While everyone's attention is on the war front in Afghanistan, a key U.S. congressional panel earlier this week approved a trade bill that -- if passed by the full House of Representatives -- could mark a turning point in U.S.-Latin American relations.
In approving "trade promotion authority'' for President Bush to sign new free trade agreements, the House Ways and Means Committee voted late Tuesday 26-13 for legislation that could head off the risk of a global recession, and redress the devastating impact of the terrorist attacks on the U.S. and Latin American economies.
Unless it is defeated by small-minded politicians led by Democratic leader Richard Gephardt, a Democrat from Missouri, and Ways and Means Committee ranking Democrat Charles Rangel of New York -- who are courting anti-free trade U.S. labor groups in hopes of bolstering their political careers -- it will give a green light to U.S. plans to launch a Free Trade Area of the Americas (FTAA) and negotiate other world-wide free trade agreements.
The House is expected to vote on the bill -- previously known as "fast-track'' -- as early as next week. According to many legislative aides interviewed this week, it will be a now-or-never chance to go ahead with U.S. plans to start a hemisphere-wide free trade agreement by 2005.
You may remember that, at the 34-country Summit of the Americas held earlier this year in Quebec, Canada, Bush promised to launch a political offensive to congressional approval for "trade promotion authority'' before the end of this year.
The timing is critical, because Congress is highly unlikely to vote for a fast-track bill during the 2002 congressional election season. Many U.S. legislators will fear becoming targets of negative propaganda by the AFL-CIO, other labor groups opposed to free trade and protectionist U.S. industry and agricultural lobbies.
And if the United States does not meet its promise to start serious free-trade talks soon, Latin American countries could conclude they have little to gain by staying close to the United States, as they have been for the past two decades.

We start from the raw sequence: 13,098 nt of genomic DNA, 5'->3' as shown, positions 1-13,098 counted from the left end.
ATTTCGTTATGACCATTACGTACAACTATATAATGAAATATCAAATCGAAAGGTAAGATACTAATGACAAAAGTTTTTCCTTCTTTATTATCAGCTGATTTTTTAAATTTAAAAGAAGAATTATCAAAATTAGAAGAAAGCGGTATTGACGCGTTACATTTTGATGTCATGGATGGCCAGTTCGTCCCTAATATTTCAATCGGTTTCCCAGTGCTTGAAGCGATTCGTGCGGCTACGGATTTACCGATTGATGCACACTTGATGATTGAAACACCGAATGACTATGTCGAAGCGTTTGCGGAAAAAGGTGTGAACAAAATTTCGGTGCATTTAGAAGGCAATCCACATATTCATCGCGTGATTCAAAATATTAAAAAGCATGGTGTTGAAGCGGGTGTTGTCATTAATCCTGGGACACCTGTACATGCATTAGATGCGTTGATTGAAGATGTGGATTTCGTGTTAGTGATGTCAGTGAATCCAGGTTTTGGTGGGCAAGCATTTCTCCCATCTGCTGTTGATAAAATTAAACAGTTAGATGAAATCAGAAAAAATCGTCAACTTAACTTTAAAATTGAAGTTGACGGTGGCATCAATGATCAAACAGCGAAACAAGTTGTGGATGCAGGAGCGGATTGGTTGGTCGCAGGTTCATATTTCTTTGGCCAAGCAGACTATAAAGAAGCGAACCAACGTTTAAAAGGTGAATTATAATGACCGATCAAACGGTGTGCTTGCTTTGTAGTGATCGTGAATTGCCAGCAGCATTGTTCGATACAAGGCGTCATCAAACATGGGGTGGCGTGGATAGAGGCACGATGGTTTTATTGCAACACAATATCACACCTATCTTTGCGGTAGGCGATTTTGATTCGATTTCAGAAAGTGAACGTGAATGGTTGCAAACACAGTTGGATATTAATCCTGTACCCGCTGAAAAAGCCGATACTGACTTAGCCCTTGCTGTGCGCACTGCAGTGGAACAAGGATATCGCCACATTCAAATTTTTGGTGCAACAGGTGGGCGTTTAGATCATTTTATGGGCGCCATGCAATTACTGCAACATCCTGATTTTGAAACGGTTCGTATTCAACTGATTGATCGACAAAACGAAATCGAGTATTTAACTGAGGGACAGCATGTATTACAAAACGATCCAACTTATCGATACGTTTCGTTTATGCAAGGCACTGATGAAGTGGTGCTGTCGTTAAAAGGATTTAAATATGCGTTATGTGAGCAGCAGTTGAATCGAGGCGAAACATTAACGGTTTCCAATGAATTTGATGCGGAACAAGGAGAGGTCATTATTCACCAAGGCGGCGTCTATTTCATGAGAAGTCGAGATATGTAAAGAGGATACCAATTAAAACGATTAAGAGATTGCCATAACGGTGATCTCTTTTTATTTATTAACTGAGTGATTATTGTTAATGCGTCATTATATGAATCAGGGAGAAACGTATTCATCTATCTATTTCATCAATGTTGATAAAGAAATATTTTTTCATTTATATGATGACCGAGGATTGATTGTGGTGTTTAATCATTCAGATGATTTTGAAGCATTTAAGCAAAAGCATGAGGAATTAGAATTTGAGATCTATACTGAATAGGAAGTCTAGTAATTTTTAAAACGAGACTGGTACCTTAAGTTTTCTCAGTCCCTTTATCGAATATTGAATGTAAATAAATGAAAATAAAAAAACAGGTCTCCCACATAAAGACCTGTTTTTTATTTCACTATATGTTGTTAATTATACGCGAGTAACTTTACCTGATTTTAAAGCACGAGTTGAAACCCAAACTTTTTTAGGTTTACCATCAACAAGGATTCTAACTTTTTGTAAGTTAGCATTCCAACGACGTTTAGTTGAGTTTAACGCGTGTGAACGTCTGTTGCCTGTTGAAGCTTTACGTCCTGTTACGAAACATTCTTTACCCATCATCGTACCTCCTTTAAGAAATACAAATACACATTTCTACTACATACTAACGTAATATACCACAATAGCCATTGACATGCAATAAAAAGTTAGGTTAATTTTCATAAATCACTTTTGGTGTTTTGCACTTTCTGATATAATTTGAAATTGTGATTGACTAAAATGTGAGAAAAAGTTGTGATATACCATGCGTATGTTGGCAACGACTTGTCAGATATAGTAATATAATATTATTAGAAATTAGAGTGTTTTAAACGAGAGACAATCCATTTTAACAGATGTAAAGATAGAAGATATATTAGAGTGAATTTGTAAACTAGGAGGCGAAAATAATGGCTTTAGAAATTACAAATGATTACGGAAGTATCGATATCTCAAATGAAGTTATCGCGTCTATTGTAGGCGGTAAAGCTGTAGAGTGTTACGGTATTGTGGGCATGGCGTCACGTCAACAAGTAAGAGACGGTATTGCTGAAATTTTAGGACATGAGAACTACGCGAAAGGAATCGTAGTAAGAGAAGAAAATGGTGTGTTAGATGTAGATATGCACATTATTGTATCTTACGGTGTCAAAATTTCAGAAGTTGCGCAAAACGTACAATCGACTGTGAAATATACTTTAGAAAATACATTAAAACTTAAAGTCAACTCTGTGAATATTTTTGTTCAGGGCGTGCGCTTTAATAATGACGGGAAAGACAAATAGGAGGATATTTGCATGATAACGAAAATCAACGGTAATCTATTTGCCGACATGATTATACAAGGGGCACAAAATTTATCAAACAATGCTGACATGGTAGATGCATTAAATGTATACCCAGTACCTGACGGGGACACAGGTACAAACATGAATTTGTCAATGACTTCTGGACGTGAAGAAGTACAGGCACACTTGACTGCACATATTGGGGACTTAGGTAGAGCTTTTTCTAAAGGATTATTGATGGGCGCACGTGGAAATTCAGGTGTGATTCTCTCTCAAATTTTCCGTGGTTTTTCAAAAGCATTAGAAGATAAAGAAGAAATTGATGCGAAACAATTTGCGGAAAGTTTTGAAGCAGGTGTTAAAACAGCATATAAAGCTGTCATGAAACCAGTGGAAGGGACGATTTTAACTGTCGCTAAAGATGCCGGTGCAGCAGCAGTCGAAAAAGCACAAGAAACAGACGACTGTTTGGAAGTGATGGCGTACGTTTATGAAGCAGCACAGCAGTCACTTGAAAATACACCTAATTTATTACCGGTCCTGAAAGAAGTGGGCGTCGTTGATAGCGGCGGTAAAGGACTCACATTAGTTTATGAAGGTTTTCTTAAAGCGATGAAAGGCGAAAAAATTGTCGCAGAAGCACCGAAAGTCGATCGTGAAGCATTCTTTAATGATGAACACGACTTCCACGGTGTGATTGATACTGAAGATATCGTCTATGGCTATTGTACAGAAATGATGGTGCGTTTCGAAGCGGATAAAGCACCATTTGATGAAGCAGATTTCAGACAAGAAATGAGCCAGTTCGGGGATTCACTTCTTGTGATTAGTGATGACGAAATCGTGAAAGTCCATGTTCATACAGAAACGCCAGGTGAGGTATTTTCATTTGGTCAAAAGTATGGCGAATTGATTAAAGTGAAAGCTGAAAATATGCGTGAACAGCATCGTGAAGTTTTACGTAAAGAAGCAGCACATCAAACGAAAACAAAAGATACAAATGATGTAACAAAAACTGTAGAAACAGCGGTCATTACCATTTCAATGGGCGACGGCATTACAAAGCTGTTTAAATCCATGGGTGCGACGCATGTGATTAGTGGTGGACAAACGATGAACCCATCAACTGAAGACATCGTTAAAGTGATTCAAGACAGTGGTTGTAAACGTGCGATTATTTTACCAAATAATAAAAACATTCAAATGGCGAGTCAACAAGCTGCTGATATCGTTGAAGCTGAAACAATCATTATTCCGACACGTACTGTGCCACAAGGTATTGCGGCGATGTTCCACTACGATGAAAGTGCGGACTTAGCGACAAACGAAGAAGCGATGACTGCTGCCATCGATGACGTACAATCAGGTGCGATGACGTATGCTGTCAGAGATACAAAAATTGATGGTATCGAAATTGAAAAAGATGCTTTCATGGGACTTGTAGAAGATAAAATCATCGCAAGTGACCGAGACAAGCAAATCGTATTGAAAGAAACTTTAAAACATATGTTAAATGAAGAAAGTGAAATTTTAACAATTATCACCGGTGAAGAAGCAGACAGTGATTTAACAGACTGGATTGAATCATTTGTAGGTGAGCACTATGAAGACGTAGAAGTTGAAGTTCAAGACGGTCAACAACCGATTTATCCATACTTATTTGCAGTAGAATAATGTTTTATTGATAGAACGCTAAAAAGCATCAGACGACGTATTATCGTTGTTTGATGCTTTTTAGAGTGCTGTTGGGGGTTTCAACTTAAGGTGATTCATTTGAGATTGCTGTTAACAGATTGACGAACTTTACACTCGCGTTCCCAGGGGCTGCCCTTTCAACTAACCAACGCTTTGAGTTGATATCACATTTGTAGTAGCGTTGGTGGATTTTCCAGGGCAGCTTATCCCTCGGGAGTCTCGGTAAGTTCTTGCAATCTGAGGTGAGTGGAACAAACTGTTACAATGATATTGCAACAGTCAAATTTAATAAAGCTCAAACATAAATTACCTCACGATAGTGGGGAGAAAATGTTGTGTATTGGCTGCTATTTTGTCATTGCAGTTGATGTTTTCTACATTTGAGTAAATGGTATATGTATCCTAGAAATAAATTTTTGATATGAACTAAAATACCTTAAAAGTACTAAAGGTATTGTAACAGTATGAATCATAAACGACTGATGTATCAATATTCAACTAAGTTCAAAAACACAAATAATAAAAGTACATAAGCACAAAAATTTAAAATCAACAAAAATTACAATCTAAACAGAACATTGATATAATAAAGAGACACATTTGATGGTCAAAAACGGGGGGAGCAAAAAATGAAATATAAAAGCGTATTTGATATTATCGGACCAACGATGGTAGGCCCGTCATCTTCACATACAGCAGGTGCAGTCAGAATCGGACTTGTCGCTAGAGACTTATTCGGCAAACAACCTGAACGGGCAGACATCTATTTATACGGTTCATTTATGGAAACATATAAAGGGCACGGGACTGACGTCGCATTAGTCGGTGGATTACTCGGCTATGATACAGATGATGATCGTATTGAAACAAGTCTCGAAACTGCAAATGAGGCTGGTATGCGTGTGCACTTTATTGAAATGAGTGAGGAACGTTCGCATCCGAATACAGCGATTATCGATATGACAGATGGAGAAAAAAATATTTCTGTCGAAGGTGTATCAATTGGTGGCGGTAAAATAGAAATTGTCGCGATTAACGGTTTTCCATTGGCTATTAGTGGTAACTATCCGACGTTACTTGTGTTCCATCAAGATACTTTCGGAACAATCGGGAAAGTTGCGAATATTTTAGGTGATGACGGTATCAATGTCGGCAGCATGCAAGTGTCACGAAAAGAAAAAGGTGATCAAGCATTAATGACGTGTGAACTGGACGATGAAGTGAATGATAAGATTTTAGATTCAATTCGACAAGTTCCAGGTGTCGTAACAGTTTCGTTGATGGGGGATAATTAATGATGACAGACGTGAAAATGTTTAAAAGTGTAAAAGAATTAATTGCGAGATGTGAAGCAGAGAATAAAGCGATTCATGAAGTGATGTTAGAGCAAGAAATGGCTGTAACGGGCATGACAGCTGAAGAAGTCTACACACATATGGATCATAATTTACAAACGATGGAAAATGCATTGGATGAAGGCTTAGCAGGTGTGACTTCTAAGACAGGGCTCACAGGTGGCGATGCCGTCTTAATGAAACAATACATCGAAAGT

What's more, if leftist presidential candidate Daniel Ortega wins the Nov. 4 elections in Nicaragua, and leftist Brazilian leader Luiz Inacio "Lula'' da Silva wins next year's elections in Brazil, they could join Venezuela's populist President Hugo Chávez and Cuba's President Fidel Castro in a new effort to turn the region against free-market economic policies.
In the aftermath of the terrorist attacks on the United States, the need to speed up a hemisphere-wide free trade deal is greater than ever. According to World Bank estimates, the slowdown in the U.S. economy has resulted in a drop in U.S. imports, investments and tourism that is crippling Latin American economies and U.S. states such as Florida, which depend heavily on Latin American trade and tourism.
Before the attacks, the World Bank estimated that Latin America's economy would grow by just 1.9 percent. Now, World Bank economists have lowered their previous estimate to an alarming 0.7 percent, meaning that the region's economy will grow at a much slower pace than its population.
WAR ON POVERTY
"The real threat to our country are those millions of people who live in economic desperation with seemingly little to live for,'' said Virginia's Rep. Jim Moran, a supporter of the trade bill. "The key to winning the war against poverty and desperation is free and open fair trade, and that's what this legislation is all about.''
Gephardt and Rangel say they are opposed to the Bush administration-supported bill because they were not given enough time to study it, and they are concerned that developing countries will create unfair competition by resorting to lower labor and environmental standards.
Critics say that's baloney, because the bill -- introduced by Ways and Means Chairman Bill Thomas, a California Republican, and supported by two Democrats on his committee -- includes a compromise on these issues. What's happening is that Gephardt is preparing his 2004 presidential nomination, Rangel is trying to become House Democratic leader, and both are seeking AFL-CIO support.
As for the U.S. labor groups claims that free trade would produce a massive loss of U.S. jobs, they said that before the 1994 free trade agreement with Mexico, and history proved them wrong. In fact, there was no ``sucking sound'' of U.S. jobs moving to Mexico, bilateral trade has more than tripled since, and both countries have greatly benefited from the agreement.
What will happen next? Congressional sources say the bill is supported by nearly 200 members of the House -- including 12 Democrats -- of the 230 it needs to pass. If approved, it would face an easier passage in the Senate.
It will now depend on whether Bush will put his full political weight behind this bill, making it part of his efforts to create a long-term alliance against terrorism. The upcoming battle over free trade may be obscured by news from the war front, but its outcome will mark the future of U.S. ties with Latin America and much of the developing world for years to come.
November 12, 2001
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